If we reflect on how humanity develops various ideals, and how these ideals go about getting to be attempted, and then view the results, it becomes possible to recognize a process which Nature, the executive power of the Divine in manifestation, uses to evolve new goals and focus for humanity. In one of his thoughts and aphorisms, Sri Aurobindo implies that a Yogi dwelling in a cave in the Himalayas dreamed of liberty and subsequently the French Revolution eventually occurred. This is not so much to imply direct causality, but to point more toward the impulsion of Nature, picked up by the subtle awareness of the Yogi, and eventually making itself known and felt in the wider field of human experience.
In the general operations of Nature, a seed is sown, and if the environment is appropriate, the seed can sprout, take root and grow. Similarly with ideals within humanity, the seed of an idea is sown, and if humanity is ready to receive it, even to some degree, it begins to take root and grow and reach out to expand its influence. It is met by resistance in most cases for the established status quo, or by those who have neither the mind nor the inclination to do something different than they have done in the past, Some of these eventually gain enough stability to become rooted in the community of mankind, and others flower for a time and fade.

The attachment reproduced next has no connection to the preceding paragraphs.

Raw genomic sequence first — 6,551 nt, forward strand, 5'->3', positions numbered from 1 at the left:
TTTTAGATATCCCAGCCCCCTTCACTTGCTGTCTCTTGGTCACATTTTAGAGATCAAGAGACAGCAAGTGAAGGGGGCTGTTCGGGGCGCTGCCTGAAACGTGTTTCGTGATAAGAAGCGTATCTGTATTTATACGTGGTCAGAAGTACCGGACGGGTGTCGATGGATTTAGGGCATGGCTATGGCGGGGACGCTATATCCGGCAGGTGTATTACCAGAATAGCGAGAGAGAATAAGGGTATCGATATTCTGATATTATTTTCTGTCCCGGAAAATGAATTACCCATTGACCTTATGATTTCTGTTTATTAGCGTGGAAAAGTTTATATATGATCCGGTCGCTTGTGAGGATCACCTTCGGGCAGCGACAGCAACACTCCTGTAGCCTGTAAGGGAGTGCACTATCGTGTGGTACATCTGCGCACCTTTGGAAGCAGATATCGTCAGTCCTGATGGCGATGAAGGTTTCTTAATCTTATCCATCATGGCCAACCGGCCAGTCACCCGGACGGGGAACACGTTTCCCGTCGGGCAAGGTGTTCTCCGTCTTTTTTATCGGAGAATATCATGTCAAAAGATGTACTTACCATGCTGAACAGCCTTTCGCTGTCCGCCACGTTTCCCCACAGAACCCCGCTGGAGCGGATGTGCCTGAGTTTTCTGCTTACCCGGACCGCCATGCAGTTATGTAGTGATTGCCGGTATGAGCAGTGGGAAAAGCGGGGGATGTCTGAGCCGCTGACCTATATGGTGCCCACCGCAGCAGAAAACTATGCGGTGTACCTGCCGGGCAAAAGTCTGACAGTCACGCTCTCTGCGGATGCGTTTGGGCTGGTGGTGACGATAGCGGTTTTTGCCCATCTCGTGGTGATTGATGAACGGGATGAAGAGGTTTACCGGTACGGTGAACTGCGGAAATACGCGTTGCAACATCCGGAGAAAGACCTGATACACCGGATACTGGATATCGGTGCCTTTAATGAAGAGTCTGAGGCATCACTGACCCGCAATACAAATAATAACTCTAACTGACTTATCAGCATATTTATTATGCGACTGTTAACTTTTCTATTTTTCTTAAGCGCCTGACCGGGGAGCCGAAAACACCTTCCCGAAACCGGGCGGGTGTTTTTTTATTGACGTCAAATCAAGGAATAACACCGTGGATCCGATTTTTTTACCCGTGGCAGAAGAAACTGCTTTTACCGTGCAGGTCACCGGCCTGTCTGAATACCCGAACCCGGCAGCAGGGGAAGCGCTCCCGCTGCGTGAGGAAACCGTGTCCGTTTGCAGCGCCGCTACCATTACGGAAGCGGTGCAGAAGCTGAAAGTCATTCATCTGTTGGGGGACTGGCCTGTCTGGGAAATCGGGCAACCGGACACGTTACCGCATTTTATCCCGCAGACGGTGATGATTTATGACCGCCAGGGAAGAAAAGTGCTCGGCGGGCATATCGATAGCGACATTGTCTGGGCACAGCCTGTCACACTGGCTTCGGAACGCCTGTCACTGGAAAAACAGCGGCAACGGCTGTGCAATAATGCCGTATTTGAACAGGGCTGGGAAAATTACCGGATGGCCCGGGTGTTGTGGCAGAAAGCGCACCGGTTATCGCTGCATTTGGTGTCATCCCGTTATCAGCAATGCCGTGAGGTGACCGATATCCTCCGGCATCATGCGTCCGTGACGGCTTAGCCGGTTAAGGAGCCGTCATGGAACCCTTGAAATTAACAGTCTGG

With this general background, it is possible to look at the ideal of human unity and its status and opportunities, as described by Sri Aurobindo: “Today, the ideal of human unity is more or less vaguely making its way to the front of our consciousness. The emergence of an ideal in human thought is always the sign of an intention in Nature, but not always of an intention to accomplish; sometimes it indicates only an attempt which is predestined to temporary failure. For nature is slow and patient in her methods. She takes up ideas and half carries them out, then drops them by the wayside to resume them in some future era with a better combination. She tempts humanity, her thinking instrument, and tests how far it is ready for the harmony she has imagined; she allows and incites man to attempt and fail, so that he may learn and succeed better another time. Still the ideal, having once made its way to the front of thought, must certainly be attempted, and this ideal of human unity is likely to figure largely among the determining forces of the future; for the intellectual and material circumstances of the age have prepared and almost impose it, especially the scientific discoveries which have made our earth so small that its vasted kingdoms seem now no more than the provinces of a single country.”
One method Nature uses is to put before humanity a threat to survival that forces new thoughts and directions upon us. Global climate change, overuse of resources, the accumulation of waste materials that are overwhelming the land, air and oceans, and the increasing threats of utter destruction from the weaponry that has been developed in the last 100 years, all represent an impetus towards development of human unity as a way to ensure survival of the human race.
Sri Aurobindo, The Ideal of Human Unity, Part I, Chapter 1, The Turn towards Unity: Its Necessity and Dangers, pg. 10